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Europe is driving towards motor car kill switches

Police will be able to stop cars remotely
Mon Feb 03 2014, 12:20
Car crash

SOMEWHERE IN EUROPE plans are afoot to build a virtual arm that can reach through a car window and quickly turn off the ignition and bring a car to a standstill.

The car killswitch, or at least the rumour of it, comes to us from the Telegraph newspaper where we read that the police will be able to turn off the engine of a car that has been stolen.

Remote shutdowns are possible and are mostly used in bait cars, which is a honeypot Honda, for example, that the police leave somewhere dodgy and then stake out.

The Telegraph reported on a push to take this further and install the 'whoa nelly' feature on all cars.

This will mean that law enforcement will be able to stop cars that are being used in crimes, cars that have been stolen, and cars that it just fancies stopping.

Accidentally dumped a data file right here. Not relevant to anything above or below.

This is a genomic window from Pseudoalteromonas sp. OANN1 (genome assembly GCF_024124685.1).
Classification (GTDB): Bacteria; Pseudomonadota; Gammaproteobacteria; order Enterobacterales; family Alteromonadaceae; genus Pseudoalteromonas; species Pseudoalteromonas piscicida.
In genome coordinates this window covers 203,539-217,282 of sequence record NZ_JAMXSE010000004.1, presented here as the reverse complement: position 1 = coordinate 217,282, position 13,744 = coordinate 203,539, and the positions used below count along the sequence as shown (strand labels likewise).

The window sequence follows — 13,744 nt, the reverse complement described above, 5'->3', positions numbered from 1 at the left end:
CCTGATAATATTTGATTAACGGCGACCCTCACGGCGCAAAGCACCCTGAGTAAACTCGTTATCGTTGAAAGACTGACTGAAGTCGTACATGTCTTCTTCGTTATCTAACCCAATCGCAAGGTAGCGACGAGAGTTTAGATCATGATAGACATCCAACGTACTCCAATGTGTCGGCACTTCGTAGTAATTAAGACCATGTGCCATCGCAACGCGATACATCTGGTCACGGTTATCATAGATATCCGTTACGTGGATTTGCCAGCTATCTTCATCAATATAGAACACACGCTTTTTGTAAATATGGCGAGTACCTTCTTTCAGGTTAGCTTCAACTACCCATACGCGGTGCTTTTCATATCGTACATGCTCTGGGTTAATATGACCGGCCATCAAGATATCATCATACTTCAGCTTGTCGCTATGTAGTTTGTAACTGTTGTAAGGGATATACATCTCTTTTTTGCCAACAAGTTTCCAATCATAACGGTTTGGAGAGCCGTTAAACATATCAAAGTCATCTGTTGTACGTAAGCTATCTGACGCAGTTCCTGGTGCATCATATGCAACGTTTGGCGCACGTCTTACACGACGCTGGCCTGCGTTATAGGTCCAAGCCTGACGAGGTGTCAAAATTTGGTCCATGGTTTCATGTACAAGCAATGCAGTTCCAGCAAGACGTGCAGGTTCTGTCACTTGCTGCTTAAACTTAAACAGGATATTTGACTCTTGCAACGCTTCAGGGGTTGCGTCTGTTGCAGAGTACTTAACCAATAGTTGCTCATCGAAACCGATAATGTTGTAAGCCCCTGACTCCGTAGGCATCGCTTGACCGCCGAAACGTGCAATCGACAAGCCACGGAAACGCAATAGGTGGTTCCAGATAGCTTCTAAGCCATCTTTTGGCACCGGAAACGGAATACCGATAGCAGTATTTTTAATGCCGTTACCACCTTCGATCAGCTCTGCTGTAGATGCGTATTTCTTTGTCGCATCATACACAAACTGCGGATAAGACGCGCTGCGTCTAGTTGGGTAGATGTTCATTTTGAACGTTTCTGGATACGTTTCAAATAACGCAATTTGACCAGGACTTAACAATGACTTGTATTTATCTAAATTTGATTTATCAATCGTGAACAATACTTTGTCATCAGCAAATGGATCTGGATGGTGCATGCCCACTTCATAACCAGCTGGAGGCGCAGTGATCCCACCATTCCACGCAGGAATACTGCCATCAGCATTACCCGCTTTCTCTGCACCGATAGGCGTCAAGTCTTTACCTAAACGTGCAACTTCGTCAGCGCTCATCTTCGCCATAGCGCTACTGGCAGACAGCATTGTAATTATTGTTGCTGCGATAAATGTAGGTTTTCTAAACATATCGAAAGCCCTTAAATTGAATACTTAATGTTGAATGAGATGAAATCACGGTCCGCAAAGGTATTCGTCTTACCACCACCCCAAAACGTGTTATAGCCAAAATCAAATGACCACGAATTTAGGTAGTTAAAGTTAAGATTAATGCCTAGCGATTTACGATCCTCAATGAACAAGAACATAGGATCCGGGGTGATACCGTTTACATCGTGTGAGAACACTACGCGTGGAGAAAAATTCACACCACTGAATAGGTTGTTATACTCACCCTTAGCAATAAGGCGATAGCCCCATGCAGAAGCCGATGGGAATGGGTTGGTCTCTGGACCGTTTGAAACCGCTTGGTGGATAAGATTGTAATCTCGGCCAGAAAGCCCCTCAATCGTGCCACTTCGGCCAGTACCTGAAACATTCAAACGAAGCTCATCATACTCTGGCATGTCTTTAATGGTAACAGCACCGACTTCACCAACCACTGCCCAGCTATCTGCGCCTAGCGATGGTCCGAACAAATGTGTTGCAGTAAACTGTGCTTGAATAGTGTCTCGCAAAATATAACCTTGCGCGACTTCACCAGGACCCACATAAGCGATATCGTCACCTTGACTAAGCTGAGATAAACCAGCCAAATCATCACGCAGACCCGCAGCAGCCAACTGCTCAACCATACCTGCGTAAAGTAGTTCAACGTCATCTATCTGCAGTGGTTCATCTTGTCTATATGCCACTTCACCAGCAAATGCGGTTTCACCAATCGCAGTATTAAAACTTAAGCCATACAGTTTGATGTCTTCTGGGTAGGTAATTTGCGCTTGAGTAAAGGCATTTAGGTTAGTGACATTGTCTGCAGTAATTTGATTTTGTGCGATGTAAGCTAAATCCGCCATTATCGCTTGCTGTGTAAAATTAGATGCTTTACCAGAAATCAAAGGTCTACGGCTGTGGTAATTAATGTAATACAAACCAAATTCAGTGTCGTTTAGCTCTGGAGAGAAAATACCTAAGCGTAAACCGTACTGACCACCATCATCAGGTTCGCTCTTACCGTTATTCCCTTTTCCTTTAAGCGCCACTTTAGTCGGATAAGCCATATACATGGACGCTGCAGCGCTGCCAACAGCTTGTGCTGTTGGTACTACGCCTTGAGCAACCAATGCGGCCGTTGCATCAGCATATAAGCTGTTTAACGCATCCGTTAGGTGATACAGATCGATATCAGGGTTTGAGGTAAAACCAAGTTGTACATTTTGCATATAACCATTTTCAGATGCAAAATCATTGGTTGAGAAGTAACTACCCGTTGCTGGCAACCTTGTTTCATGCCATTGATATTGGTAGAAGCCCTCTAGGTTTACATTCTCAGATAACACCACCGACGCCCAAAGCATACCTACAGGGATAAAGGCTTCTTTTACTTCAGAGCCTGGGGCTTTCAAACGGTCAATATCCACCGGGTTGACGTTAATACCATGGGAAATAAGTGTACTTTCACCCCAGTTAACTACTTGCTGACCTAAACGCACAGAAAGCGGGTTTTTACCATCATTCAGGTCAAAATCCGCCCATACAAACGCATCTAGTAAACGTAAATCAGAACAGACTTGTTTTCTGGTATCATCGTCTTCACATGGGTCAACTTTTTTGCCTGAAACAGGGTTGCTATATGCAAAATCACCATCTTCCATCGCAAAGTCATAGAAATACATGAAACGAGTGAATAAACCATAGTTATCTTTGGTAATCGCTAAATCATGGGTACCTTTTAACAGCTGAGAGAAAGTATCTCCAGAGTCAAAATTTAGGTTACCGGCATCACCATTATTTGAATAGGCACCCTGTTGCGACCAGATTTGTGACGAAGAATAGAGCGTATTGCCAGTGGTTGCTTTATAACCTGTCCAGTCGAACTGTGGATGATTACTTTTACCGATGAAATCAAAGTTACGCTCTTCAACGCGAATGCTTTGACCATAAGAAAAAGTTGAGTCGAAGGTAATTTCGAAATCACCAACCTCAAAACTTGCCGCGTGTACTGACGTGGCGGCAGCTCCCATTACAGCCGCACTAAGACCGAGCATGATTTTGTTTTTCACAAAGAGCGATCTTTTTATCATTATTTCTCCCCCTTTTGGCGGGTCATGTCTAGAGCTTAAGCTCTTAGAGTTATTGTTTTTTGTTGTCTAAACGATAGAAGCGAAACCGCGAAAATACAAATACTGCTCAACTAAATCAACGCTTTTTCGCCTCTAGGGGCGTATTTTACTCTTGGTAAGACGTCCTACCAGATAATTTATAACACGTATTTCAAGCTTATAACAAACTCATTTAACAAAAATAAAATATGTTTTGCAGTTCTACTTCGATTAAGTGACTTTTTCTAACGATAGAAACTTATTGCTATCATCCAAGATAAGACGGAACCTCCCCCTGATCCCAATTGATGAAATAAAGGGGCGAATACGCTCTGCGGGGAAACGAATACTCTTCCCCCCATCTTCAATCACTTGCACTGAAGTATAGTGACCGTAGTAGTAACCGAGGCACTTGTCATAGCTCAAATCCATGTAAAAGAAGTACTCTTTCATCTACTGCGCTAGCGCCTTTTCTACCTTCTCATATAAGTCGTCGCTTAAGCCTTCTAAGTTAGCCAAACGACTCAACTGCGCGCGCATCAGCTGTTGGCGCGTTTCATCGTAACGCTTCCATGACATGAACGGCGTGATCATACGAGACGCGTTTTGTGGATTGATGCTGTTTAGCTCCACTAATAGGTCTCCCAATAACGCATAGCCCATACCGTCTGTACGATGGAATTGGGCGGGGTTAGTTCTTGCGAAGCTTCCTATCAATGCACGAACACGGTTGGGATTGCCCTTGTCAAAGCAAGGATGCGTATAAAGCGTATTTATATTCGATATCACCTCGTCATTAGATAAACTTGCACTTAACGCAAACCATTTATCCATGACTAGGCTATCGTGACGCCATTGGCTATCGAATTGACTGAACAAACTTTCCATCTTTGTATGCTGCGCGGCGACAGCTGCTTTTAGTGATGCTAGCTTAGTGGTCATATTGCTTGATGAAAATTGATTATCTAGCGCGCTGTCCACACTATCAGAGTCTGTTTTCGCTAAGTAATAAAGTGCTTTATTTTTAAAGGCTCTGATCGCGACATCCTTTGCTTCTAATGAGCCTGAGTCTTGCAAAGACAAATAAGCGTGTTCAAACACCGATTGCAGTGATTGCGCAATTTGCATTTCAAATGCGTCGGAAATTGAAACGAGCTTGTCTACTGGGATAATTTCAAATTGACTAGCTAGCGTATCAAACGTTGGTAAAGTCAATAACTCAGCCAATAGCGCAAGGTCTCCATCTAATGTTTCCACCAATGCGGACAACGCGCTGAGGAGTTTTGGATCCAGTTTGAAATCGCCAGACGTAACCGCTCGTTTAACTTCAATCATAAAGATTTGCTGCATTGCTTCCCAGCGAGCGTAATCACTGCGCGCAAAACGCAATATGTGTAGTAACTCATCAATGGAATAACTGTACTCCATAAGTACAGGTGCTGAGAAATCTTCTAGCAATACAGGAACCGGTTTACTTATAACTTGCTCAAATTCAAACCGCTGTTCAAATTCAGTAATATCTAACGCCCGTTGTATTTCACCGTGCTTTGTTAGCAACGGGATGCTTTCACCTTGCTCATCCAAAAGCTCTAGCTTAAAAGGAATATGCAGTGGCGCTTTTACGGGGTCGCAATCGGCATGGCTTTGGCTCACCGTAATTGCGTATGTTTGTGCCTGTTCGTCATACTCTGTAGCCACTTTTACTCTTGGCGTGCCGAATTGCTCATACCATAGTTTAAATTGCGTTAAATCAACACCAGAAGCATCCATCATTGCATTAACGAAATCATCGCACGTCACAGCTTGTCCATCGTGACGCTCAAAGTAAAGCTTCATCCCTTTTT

The paper has seen a restricted document and read that the plan to turn all cars into a will it won't it vehicle has a deadline of the end of this decade. By that time any car with smart features will have a big red halt switch, and presumably a red flag that tells criminals not to pinch it.

"The project will work on a technological solution that can be a 'build in standard' for all cars that enter the European market," said the restricted document.

The system will work by shutting off fuel on command and halting the engine. Presumably this will have a gradual effect to avoid hurling people out of the front windscreen. We assume that the doors will lock in order to avoid any successful two legged getaways.

Documents were released by Statewatch, reported the Telegraph, and it told the newspaper that this has all the hallmarks of a wheel being used to break a butterfly.

"We all know about the problems surrounding police stop and searches, so why will be these cars stopped in the first place?" asked Statewatch director Tony Bunyan.

"We also need to know if there is any evidence that this is a widespread problem. Let's have some evidence that this is a problem, and then let's have some guidelines on how this would be used." µ

 

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